The best fiction books set during the Third Reich

The Books I Picked & Why

Berlin Noir: March Violets; The Pale Criminal; A German Requiem

By Philip Kerr

Berlin Noir: March Violets; The Pale Criminal; A German Requiem

Why this book?

This book – well, technically, the first three books in the series – is for anyone who enjoys mysteries or detective stories, especially the hardboiled variety. The core of the book is Bernie Gunther, who is – depending on the situation – a protagonist, a hero, and/or an anti-hero. A former Berlin detective turned private investigator, he’s cynical and sardonic, not to mention a hopeless romantic who repeatedly falls for the femme fatale or damsel in distress while on a case, which pretty much always leads him into trouble. The first book is set in Berlin in 1936, the second in Berlin in 1938, and the third in Berlin and Vienna in 1947, which means Bernie has more than a few brushes with the Nazis.


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Fatherland

By Robert Harris

Fatherland

Why this book?

This is another great detective story. Fans of The Man in the High Castle (the Amazon series) will also be interested in Fatherland because it is an alternate history where Germany has won the Second World War. Set in Berlin in 1964, police detective Xavier March comes across a body in a posh neighborhood – I can’t say which one, no spoilers! But what begins as a murder investigation quickly devolves as March realizes there is a much larger conspiracy and cover-up, and each clue he finds puts him in greater danger.


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The Eagle Has Landed

By Jack Higgins

The Eagle Has Landed

Why this book?

This book is a classic action-adventure story with a touch of spy thriller mixed in. It was apparently inspired by the rescue of Benito Mussolini led by SS officer Otto Skorzeny in 1943. But in this novel, also set in 1943, the plan isn’t to rescue someone. Rather, the objective is to kidnap Winston Churchill. Tasked with this daunting assignment is Lieutenant Colonel Kurt Steiner, a disgraced airborne paratrooper, allied with IRA operative Liam Devlin. Both make quite interesting protagonists – that's one of Higgins's best skills as a writer: with a brief sketch, he creates compelling characters. As this is not alternate history, readers know from the outset these characters have to fail, and yet, Higgins wrote a gripping narrative that keeps readers wondering what the characters will do next and how their mission will turn out.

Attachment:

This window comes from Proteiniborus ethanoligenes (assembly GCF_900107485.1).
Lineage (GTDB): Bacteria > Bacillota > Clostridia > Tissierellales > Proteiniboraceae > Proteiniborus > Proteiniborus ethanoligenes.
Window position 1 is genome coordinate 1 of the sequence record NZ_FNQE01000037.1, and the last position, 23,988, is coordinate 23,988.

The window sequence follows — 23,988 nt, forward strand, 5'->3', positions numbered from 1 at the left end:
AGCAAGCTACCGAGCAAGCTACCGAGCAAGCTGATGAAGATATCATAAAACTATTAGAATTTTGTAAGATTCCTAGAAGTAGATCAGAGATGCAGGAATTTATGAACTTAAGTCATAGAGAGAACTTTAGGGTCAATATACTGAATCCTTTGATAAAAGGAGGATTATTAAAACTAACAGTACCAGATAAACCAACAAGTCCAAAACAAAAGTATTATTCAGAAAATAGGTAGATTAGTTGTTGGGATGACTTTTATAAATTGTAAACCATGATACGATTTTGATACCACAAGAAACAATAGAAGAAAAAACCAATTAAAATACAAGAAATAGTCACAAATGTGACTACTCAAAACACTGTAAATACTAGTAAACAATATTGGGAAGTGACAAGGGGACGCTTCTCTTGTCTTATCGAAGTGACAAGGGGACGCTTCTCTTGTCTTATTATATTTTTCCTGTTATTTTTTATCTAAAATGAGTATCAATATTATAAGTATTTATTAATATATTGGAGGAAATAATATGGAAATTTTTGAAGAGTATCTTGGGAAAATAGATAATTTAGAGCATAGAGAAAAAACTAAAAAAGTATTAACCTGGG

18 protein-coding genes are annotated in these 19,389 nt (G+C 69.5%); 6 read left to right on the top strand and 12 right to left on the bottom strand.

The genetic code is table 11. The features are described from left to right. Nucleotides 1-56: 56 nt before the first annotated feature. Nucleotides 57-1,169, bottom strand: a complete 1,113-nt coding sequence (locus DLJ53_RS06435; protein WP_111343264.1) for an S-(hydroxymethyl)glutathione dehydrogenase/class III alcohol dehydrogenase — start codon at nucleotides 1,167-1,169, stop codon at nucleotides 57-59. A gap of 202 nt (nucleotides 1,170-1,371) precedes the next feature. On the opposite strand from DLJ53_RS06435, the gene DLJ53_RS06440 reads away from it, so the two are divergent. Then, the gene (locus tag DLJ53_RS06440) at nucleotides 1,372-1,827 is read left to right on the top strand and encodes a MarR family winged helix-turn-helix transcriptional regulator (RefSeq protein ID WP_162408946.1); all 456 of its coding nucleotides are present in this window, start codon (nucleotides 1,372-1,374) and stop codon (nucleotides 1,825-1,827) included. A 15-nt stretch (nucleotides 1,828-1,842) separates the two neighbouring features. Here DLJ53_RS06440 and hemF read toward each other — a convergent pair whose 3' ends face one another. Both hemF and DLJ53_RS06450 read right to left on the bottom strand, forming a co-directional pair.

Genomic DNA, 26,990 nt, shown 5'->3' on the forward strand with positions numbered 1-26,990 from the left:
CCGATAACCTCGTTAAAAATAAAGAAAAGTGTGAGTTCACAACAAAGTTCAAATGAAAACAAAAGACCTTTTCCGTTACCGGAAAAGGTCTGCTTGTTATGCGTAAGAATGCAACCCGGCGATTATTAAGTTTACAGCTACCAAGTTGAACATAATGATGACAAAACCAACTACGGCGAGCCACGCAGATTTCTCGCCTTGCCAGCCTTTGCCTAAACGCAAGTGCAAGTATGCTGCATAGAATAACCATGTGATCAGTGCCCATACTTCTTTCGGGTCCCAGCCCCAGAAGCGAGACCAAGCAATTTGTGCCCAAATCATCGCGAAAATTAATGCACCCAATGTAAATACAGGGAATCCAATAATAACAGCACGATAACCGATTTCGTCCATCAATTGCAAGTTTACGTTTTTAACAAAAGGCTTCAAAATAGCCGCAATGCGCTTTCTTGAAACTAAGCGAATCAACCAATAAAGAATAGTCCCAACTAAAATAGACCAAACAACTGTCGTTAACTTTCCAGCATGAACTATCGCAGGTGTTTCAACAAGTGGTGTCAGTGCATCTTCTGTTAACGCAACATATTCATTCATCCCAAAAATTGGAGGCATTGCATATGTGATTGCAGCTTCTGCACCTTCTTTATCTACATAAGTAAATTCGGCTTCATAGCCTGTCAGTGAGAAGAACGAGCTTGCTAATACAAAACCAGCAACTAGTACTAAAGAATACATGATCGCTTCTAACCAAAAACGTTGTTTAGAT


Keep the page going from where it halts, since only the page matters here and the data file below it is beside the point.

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Winter: The Tragic Story of a Berlin Family 1899-1945

By Len Deighton

Winter: The Tragic Story of a Berlin Family 1899-1945

Why this book?

While technically a prequel to Deighton’s well-known Cold War Game, Set, Match trilogy, Winter can certainly be read as a standalone novel. As the subtitle indicates, this is a book about a family. But really, this is a novel about two brothers, Peter and Pauli. The evolution of their relationship over the course of nearly half a century, 1900-1945, is the foundation on which Deighton explores this tumultuous period of German history. From their innocent and carefree youth in the late Wilhelmine period, to the trauma of their military service during the First World War, through the rise and rule of the Nazi party – can the ties that bind the Winter brothers survive?  


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The Kommandant's Girl

By Pam Jenoff

The Kommandant's Girl

Why this book?

This historical romance is set in German-occupied Krakow. Emma, a young Jewish woman, is separated from her husband just weeks after their marriage because of his involvement in the resistance. Sent to live with Krysia, her husband’s gentile aunt, the women quickly bond with each other as well as with a toddler, the son of a Jewish rabbi, who is placed in their care. The plot thickens when Emma comes to the attention of Georg Richwalder, a high-ranking Nazi official in Krakow who, unaware that Emma is Jewish, wants her to work for him. She does, knowing the information she has access to will help the resistance, including the clandestine work of her husband. Richwalder’s feelings for her, along with her conflicted feelings for him, drive the plot to its intense conclusion.


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